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  • Crown Heights South

    The Crown Heights South neighborhood of the New York City borough of Brooklyn sits a few blocks southeast of downtown Brooklyn and a few blocks east of the Hudson River. Its close proximity to downtown and easy access to Manhattan make it very attractive to families as well as young professionals and students attending nearby Brooklyn College.

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  • Cypress Hills

    Established in the 1830s, Brooklyn, New York's Cypress Hills neighborhood features a diverse population and entrance to the world-famous Cypress Hills Cemetery. The final resting place for famed actress Mae West and record-breaking baseball player Jackie Robinson of the Brooklyn Dodgers, most of the cemetery lies in Queens, New York, which borders the northeast Brooklyn community. More than a dozen mass transit bus lines pass through this revitalized neighborhood, making its houses and condos for rent convenient for travel to midtown Manhattan, about 11 miles away.

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  • Downtown Brooklyn

    Downtown Brooklyn is a central part of New York City, known for its arts and culture, as an economic center and for its educational profile. Ranked the third-highest business center among New York City boroughs, Downtown Brooklyn is a thriving center for young professionals and entrepreneurs with continued residential population growth of 14 percent since 2000. Also known for its arts and civic life, Downtown Brooklyn will continue residential growth over the next few years as further properties rise.

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  • DUMBO

    Sandwiched between the Brooklyn Bridge and the Manhattan Bridge, this tiny waterfront neighborhood began as an industrial area in the 19th century. Local lore says that when artists moved into the neglected Victorian factories in the late '70s, they dubbed the area Down Under Manhattan Bridge Overpass, or DUMBO, as counter-branding to thwart potential developers. Today, the renovated factories have transformed into apartments and lofts, many retaining original timber beams and red brick walls. In addition to the historic digs and cobblestone streets, residents list short commutes to Manhattan as a major draw, with 10-minute subway rides to the Lower East Side and 20-minute rides to Midtown.

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  • Dyker Heights

    Located in the southwest corner of Brooklyn, Dyker Heights is a friendly, community-oriented neighborhood. Featuring a variety of townhouses and detached houses for rent, the area has both a walkable, easily-accessible vibe and spacious suburban living, a trait that makes it stand out among other more urban Brooklyn neighborhoods.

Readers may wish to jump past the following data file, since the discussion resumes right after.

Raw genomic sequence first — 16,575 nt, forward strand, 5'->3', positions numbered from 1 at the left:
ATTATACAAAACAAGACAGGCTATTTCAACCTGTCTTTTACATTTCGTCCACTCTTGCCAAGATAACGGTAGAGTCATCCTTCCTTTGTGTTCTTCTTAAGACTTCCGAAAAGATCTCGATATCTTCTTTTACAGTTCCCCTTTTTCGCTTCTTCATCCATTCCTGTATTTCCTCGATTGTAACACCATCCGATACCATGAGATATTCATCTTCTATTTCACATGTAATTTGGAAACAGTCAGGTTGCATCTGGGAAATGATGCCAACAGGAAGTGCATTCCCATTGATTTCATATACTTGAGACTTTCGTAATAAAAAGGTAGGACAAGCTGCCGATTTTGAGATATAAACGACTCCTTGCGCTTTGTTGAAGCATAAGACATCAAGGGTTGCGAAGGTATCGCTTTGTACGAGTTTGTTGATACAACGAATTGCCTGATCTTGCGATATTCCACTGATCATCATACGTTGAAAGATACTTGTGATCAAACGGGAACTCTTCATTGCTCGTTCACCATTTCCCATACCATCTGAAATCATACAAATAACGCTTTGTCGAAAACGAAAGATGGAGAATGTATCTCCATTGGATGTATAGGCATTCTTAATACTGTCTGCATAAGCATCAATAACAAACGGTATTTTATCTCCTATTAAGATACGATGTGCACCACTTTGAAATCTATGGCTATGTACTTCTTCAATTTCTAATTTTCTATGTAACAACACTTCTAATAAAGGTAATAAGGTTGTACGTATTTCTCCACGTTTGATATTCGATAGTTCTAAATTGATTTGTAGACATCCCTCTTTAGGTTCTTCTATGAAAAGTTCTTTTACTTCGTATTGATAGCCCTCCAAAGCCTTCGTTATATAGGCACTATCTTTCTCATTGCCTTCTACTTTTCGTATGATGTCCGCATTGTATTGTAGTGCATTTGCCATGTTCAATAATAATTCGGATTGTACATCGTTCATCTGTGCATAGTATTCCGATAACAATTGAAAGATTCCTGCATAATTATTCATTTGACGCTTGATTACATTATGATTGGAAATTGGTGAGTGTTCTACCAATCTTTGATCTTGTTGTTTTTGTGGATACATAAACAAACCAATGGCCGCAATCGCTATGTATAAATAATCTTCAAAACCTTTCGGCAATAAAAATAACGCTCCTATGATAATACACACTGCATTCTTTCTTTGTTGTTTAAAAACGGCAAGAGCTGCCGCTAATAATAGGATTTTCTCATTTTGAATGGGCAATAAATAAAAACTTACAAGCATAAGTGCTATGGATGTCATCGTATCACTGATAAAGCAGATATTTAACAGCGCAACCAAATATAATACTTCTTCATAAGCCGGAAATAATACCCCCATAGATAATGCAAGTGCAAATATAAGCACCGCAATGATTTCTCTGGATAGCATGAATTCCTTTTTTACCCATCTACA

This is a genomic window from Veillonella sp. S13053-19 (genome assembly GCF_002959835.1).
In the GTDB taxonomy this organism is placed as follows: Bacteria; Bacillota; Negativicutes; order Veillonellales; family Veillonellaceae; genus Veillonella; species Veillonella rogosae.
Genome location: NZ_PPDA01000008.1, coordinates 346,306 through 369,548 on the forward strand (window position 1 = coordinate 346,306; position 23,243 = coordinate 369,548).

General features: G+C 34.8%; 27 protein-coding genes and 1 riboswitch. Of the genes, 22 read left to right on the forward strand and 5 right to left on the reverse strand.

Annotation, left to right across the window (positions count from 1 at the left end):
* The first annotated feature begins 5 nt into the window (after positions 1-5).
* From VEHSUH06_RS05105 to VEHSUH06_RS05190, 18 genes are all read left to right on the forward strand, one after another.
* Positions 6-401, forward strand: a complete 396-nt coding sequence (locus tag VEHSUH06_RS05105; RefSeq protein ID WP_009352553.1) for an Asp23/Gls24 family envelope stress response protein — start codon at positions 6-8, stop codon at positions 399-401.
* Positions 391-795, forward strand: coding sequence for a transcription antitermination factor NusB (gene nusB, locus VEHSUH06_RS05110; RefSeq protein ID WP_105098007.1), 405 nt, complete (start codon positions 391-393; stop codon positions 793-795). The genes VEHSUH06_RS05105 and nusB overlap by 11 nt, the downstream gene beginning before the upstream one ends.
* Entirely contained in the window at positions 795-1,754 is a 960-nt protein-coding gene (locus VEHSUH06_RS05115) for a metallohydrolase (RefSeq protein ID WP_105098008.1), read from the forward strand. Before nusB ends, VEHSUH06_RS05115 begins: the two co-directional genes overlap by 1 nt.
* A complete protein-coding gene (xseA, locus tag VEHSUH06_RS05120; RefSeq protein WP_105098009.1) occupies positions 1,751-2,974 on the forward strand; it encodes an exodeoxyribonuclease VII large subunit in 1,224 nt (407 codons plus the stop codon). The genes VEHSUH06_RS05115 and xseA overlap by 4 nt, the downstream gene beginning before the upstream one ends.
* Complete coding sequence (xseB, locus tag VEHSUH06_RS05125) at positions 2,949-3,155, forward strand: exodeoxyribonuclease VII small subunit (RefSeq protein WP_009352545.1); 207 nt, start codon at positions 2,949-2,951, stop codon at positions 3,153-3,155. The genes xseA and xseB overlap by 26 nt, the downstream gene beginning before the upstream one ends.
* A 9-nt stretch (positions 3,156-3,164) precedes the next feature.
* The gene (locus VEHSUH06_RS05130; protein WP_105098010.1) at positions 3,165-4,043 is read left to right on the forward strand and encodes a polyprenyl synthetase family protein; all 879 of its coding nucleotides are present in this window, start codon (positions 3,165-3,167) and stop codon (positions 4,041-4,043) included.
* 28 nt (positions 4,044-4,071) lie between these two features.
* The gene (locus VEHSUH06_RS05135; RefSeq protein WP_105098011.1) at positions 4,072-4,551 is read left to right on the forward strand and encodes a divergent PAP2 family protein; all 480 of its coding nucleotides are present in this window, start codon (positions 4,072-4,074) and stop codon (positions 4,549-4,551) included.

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  • East Flatbush/Wingate

    The East Flatbush neighborhood of New York City's Brooklyn borough remains mostly residential. The close-knit feel of the community attracts all types, and the close proximity to downtown Brooklyn and semi-close proximity to Manhattan make it an ideal living place for working professionals. Manhattan lies a short distance northwest of the neighborhood.

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  • East New York

    Residents of East New York, in Brooklyn, live near the shores of Jamaica Bay and just west of John F. Kennedy International Airport. This neighborhood may seem huge, but people have plenty of options for getting around town. Kids have several playgrounds and parks to get some exercise, while several magnet schools and academies provide educational opportunities.

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  • Flatbush

    "Eh, what's up, doc?"

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  • Flatbush-Ditmas Park

    The Flatbush-Ditmas Park neighborhood of New York City's borough of Brooklyn sits on the south end of Prospect Park and west of the East Flatbush neighborhood. The neighborhood consists mostly of working- and middle-class families, young professionals and students attending Brooklyn College.

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  • Flatlands

    The Flatlands neighborhood of Brooklyn in New York City remains quite small and sits just north of Marine Park and Jamaica Bay. Many residents have lived in the area for quite some time.

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  • Fort Greene